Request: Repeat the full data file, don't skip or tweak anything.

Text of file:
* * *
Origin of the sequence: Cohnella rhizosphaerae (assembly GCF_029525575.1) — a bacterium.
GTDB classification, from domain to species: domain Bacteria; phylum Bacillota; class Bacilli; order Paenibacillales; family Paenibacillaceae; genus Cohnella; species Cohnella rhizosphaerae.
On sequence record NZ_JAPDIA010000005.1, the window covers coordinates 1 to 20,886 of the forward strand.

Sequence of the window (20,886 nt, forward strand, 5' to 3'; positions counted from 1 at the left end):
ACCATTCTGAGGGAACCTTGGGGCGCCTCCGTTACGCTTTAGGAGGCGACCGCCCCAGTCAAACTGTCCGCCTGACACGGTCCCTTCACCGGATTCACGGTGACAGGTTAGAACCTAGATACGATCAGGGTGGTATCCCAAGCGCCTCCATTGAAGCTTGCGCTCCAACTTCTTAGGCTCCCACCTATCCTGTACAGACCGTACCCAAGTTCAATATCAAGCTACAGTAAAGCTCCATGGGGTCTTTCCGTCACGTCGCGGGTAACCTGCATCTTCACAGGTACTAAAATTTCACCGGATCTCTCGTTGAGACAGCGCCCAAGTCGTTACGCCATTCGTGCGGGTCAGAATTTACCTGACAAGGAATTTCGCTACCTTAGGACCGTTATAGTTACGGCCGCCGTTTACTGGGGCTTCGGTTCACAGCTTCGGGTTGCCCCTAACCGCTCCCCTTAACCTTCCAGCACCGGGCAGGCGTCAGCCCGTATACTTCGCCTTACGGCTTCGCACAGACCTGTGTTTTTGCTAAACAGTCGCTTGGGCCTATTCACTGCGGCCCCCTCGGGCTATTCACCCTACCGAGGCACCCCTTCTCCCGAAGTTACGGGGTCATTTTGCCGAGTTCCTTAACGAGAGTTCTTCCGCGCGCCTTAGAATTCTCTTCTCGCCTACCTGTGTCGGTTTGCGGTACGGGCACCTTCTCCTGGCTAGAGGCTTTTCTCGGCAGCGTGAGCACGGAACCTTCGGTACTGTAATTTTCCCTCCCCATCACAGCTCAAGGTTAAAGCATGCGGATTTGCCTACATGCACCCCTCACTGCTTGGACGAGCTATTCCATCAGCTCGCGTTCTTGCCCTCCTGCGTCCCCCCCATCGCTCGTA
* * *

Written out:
Origin of the sequence: Cohnella rhizosphaerae (assembly GCF_029525575.1) — a bacterium.
GTDB classification, from domain to species: domain Bacteria; phylum Bacillota; class Bacilli; order Paenibacillales; family Paenibacillaceae; genus Cohnella; species Cohnella rhizosphaerae.
On sequence record NZ_JAPDIA010000005.1, the window covers coordinates 1 to 20,886 of the forward strand.

Sequence of the window (20,886 nt, forward strand, 5' to 3'; positions counted from 1 at the left end):
ACCATTCTGAGGGAACCTTGGGGCGCCTCCGTTACGCTTTAGGAGGCGACCGCCCCAGTCAAACTGTCCGCCTGACACGGTCCCTTCACCGGATTCACGGTGACAGGTTAGAACCTAGATACGATCAGGGTGGTATCCCAAGCGCCTCCATTGAAGCTTGCGCTCCAACTTCTTAGGCTCCCACCTATCCTGTACAGACCGTACCCAAGTTCAATATCAAGCTACAGTAAAGCTCCATGGGGTCTTTCCGTCACGTCGCGGGTAACCTGCATCTTCACAGGTACTAAAATTTCACCGGATCTCTCGTTGAGACAGCGCCCAAGTCGTTACGCCATTCGTGCGGGTCAGAATTTACCTGACAAGGAATTTCGCTACCTTAGGACCGTTATAGTTACGGCCGCCGTTTACTGGGGCTTCGGTTCACAGCTTCGGGTTGCCCCTAACCGCTCCCCTTAACCTTCCAGCACCGGGCAGGCGTCAGCCCGTATACTTCGCCTTACGGCTTCGCACAGACCTGTGTTTTTGCTAAACAGTCGCTTGGGCCTATTCACTGCGGCCCCCTCGGGCTATTCACCCTACCGAGGCACCCCTTCTCCCGAAGTTACGGGGTCATTTTGCCGAGTTCCTTAACGAGAGTTCTTCCGCGCGCCTTAGAATTCTCTTCTCGCCTACCTGTGTCGGTTTGCGGTACGGGCACCTTCTCCTGGCTAGAGGCTTTTCTCGGCAGCGTGAGCACGGAACCTTCGGTACTGTAATTTTCCCTCCCCATCACAGCTCAAGGTTAAAGCATGCGGATTTGCCTACATGCACCCCTCACTGCTTGGACGAGCTATTCCATCAGCTCGCGTTCTTGCCCTCCTGCGTCCCCCCCATCGCTCGTA